Noble Marine Uk Laser Association World & European Qualifier 1
Stokes Bay, UK: 170 Laser sailors arrived at Stokes Bay for the first of the Spring Qualifiers to be greeted with the first day of Spring, warm sunshine but no wind. A slight SE'erly breeze developed during the afternoon but the building ebb tide made it impossible to set a fair course.
The culture shock happened on Sunday morning when the competitors were faced with a 10oC drop in temperature and a bitterly cold shifty ENE 12 knot breeze that slowly increased during the day. With a late morning high tide current flow was not a major tactical factor during the races, which is a change from the usual at Stokes Bay. Staying in the right wind shift pattern was much more important. With a total of nine races to complete, the 128 Radials being split into two starts, the Race Officer kept things simple by setting a triangle / sausage course and using the Black Flag.
42 boats sailed in the Standard fleet.
The Radial fleet had an international feel to it with entries from Ireland, France and Serbia as well as from all the home countries, including a good contingent from the Isle of Wight.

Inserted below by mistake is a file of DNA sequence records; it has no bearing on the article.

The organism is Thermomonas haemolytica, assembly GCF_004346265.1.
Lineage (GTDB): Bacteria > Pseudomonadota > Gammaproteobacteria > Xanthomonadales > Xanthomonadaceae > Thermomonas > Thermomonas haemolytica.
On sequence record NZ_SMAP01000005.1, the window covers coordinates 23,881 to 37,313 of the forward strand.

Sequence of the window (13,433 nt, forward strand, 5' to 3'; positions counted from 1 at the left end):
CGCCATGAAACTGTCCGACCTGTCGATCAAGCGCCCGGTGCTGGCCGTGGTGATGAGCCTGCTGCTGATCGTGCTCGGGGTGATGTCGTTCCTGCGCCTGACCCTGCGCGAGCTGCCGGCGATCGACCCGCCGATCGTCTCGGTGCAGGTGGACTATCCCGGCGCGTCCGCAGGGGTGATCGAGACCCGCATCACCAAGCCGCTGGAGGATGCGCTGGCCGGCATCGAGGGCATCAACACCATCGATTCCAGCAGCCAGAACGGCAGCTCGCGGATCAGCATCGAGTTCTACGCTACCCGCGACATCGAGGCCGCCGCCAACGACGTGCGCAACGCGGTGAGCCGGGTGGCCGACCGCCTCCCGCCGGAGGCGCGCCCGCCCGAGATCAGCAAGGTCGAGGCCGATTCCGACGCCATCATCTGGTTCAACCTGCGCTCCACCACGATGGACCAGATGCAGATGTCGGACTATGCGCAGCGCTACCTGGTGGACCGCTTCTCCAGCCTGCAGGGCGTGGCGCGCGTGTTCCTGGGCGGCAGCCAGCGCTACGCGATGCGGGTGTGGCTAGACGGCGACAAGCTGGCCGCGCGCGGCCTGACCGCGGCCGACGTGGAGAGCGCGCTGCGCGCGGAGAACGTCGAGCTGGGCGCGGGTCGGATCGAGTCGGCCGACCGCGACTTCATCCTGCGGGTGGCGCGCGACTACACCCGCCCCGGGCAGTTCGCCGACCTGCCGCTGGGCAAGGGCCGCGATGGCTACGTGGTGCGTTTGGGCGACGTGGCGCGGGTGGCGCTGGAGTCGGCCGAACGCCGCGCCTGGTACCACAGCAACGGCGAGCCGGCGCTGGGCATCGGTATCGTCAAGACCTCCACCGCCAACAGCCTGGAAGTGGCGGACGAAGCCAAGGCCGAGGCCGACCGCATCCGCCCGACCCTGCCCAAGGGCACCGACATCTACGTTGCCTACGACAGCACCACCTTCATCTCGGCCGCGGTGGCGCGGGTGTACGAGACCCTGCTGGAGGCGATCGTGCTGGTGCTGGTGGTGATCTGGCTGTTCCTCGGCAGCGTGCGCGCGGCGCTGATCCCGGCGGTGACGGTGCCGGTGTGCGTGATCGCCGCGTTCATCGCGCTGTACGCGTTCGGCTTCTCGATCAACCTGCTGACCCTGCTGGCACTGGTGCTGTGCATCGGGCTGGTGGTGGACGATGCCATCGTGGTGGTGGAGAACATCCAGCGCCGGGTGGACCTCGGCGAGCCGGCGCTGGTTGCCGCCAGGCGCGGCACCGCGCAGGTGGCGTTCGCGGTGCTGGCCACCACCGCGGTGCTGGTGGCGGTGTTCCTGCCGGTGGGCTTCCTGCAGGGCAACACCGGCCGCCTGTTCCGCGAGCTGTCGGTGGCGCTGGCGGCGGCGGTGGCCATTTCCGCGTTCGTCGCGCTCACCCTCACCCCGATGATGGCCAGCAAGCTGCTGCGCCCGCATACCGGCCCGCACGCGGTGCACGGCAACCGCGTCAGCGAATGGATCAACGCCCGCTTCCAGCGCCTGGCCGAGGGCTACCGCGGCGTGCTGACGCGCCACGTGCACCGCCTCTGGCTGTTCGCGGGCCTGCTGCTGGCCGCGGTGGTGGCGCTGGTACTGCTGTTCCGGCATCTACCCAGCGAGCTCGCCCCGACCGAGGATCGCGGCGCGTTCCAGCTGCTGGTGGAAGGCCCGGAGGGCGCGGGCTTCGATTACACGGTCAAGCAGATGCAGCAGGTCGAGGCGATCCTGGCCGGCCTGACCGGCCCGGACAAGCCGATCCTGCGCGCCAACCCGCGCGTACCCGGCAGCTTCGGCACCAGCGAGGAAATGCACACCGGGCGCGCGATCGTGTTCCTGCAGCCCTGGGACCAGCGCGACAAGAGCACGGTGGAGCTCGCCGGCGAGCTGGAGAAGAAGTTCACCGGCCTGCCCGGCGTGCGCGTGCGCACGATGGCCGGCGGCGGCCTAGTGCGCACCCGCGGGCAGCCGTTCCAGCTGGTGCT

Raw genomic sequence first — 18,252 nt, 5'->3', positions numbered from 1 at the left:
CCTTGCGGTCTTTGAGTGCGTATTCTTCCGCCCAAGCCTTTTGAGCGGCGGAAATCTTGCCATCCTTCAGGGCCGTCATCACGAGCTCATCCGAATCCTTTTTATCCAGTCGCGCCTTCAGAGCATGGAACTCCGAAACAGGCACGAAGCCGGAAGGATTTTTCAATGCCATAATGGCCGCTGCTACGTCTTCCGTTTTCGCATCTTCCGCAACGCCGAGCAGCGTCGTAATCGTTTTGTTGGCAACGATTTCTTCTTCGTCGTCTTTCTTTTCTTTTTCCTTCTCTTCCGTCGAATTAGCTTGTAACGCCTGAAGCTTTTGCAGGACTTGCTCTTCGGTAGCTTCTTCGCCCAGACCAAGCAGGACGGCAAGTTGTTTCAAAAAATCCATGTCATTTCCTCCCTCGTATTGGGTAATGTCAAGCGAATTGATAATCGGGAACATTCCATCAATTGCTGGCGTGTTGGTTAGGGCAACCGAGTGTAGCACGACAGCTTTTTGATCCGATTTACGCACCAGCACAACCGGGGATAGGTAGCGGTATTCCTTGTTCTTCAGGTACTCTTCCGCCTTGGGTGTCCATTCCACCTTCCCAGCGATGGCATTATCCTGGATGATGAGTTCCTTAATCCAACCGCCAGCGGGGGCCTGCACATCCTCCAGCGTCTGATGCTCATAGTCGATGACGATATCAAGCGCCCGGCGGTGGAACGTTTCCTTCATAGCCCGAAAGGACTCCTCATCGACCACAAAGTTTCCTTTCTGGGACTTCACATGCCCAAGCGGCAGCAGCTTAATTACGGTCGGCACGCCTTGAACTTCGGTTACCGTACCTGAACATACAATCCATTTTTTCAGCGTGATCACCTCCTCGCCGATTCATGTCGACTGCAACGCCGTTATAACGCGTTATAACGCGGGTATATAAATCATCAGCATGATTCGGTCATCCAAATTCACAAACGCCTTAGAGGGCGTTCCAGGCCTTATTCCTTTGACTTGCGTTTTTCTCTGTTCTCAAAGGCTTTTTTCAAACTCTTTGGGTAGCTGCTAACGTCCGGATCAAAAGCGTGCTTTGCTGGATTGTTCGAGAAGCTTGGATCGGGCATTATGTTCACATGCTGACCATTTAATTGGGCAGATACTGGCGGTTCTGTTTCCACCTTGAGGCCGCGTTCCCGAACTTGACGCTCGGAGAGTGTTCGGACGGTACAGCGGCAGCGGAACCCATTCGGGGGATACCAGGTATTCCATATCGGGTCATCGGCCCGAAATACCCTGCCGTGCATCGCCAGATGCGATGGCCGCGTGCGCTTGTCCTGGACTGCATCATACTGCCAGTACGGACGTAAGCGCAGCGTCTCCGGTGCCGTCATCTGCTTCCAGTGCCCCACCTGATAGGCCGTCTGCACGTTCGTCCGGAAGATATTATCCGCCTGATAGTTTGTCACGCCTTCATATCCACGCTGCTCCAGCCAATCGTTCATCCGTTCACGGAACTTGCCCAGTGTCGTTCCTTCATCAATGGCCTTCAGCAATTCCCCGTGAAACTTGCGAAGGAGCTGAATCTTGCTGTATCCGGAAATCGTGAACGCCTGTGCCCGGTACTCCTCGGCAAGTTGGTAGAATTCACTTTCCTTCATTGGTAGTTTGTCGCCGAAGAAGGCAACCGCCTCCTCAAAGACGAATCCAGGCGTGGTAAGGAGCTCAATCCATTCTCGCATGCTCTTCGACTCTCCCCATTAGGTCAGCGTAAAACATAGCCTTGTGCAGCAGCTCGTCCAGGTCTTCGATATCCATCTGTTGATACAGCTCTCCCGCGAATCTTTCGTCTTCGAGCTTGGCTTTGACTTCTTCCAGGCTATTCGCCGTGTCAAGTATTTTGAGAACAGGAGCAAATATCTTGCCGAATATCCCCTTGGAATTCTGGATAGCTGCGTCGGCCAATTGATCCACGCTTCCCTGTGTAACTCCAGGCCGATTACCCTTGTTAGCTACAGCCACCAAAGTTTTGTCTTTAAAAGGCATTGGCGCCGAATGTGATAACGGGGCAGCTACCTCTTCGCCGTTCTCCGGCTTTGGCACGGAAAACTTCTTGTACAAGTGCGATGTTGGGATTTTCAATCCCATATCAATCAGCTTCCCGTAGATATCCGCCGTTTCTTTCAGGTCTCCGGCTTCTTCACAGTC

The Crewsaver Youth Series prizes were awarded to Welsh helm Michael Beckett in the Standard Fleet, Irish sailor Ryan Glynn (1st), Edward Jones (2nd) & Thomas Scott (3rd) in the Radial fleet. -- Eddie Mays
Under the covers
This dog is going to hunt - Part 2
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2K Team Racing
The fleet of J24s provided by the club were more than capable of the task - demanding and rewarding hard work from every competitor.
A repercharge on day three to settle fourth place in the semi-finals had to be curtailed due to light winds, but by noon the breeze filled in beautifully and the sun arrived for a superb afternoon's racing.
Race three was to decide the event - and it was anyone's game to win. Again, Smeralda took a 1,2 off the line, but nothing is ever safe in 2K events - by the first run, Thames overhaul and take 2,3 round the leeward mark. Up the final beat, Smeralda tack to lock out Thames, but they over-tack and lose out to let Thames take 1,2. Scenting victory, The English hold it all the way back down to the finish to take the event. -- Felix Danczak
Chance Of A Lifetime For Seafaring Youth
Lion is an 80 foot maxi yacht that was Sir Peter Blake's entry in the 1985-86 Whitbread Around the World race, and which now, under the New Zealand Sailing Trust, serves the purpose of providing experiences and opportunities for young New Zealanders, to ensure the future of New Zealand's maritime industry, and preserving Sir Peter Blake's legacy.
"We are looking for 15 young people and this will be the trip of a lifetime," says NZ Sailing Trust General Manager, Erin McKenna,
Erin and the NZ Sailing Trust hope that yacht clubs will support their youth sailors in fundraising, to pay the $3,500 contribution towards the cost of hiring experienced crew, insurance and boat requirements, and for the return airfare. The trip will take about seven days all up.
"There is also the delivery back for which we will be seeking crew," she says. "For both trips, participants will take part in all aspects of sailing, including night shifts, cooking and cleaning."